QR bracket…

I can pull the whole QR mount off the KLR in a couple seconds without tools or I can just pull the SPOT beacon and leave the bracket in place.

When not needed this is all that stays on the KLR…

 If I am not using the SPOT for a while I can remove everything, but the female part of the QR mount shown above.

Skill with a big bike…

Posted: August 9, 2011 in Safety

Blindspot Mirrors…

Posted: August 8, 2011 in Farckles, Safety

$5 worth of blindspot mirrors...

Update: right mirro came apart after one week of easy riding around town leaving just the black plastic mount so I stripped it from the bike. Right mirror still doing fine. I can’t recommend this product.

Stock Kawasaki KLR650 mirror...

One side sticky - one side mirrored...

Blindspot mirror in place...

Icon Interceptor Reflective Vest

Posted: July 19, 2011 in Gear Reviews, Safety
Tags:

Can you see me?

I don’t want to look like a traffic cone 24/7 when I am riding my bike. In fact I generally buy black or other dark colours for my riding gear. Most of the time that works fine for me, but there are situations [fog, dark rainy nights, rush hour traffic, etc..] where having extra visibility is a good idea. So I got an Icon Interceptor vest in high viz green/yellow.

Victoria to Duncan, BC ~100km round trip…

I’m still breaking in my KLR650 and haven’t had a lot of time to go on any big rides so I decided to get out for a trip to Duncan, BC to add 100kms to my Odo and check out how the vest worked at highway speeds.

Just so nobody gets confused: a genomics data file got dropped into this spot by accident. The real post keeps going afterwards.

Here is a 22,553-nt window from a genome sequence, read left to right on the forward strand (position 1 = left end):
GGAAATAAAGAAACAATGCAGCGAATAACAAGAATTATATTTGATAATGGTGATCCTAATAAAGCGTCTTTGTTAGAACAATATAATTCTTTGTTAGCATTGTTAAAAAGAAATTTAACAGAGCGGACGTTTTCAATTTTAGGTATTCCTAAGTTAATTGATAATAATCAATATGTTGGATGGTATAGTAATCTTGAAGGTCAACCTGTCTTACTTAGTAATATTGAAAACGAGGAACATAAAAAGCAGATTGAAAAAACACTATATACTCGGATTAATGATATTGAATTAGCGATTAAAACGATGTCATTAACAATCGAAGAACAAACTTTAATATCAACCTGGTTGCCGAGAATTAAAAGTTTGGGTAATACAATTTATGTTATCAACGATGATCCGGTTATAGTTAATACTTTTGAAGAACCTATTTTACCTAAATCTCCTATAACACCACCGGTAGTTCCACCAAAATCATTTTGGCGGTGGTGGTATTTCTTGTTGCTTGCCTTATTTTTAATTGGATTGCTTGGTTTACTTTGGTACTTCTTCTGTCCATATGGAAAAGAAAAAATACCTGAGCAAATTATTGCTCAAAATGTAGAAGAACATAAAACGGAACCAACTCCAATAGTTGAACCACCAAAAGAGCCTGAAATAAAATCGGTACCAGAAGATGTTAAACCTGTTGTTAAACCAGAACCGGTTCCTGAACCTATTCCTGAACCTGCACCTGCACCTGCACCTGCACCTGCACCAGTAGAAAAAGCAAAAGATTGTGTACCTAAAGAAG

Definitely not mellow yellow!

I bought the large-XL size of vest so it wouldn’t be crazy tight when worn over my riding gear. The vest goes on easily over my riding jacket and I can access the bottom front pockets with the vest on which is handy. It didn’t flap or move around at speed which made me happy. Nobody had any trouble seeing me, but I can’t say whether it made any difference on a sunny low traffic day like today.

Front detail…

The vest is made up of a double layer of mesh fabric that’s eye searingly bright. This type of nylon will fade pretty fast wen exposed to UV which makes a vest a smart choice. You can replace it when it’s not as visible any more without feeling bad about the cost. It’s not crazy hot where I live so I can’t tell you how this will be in super hot climates. It should breathe okay, but it won’t let the venting on your riding jacket work as well as if you didn’t have it on.

Back detail…

The quality of construction throughout seems excellent.

The sides adjust…

You can adjust both sides to fit different gear via a shock cord and toggle.

Reflective material…

There are reflective sections of material front and back.

ID holder…

The ID holder on the front is velcro backed and comes off. I’ll just slide a business card in there in case someone needs to ID me or finds my vest if I leave it behind. Over all it seems like a decent product and I’ll be happy to put it on when I feel like I need to be seen better without having to wear day glo yellow all the time.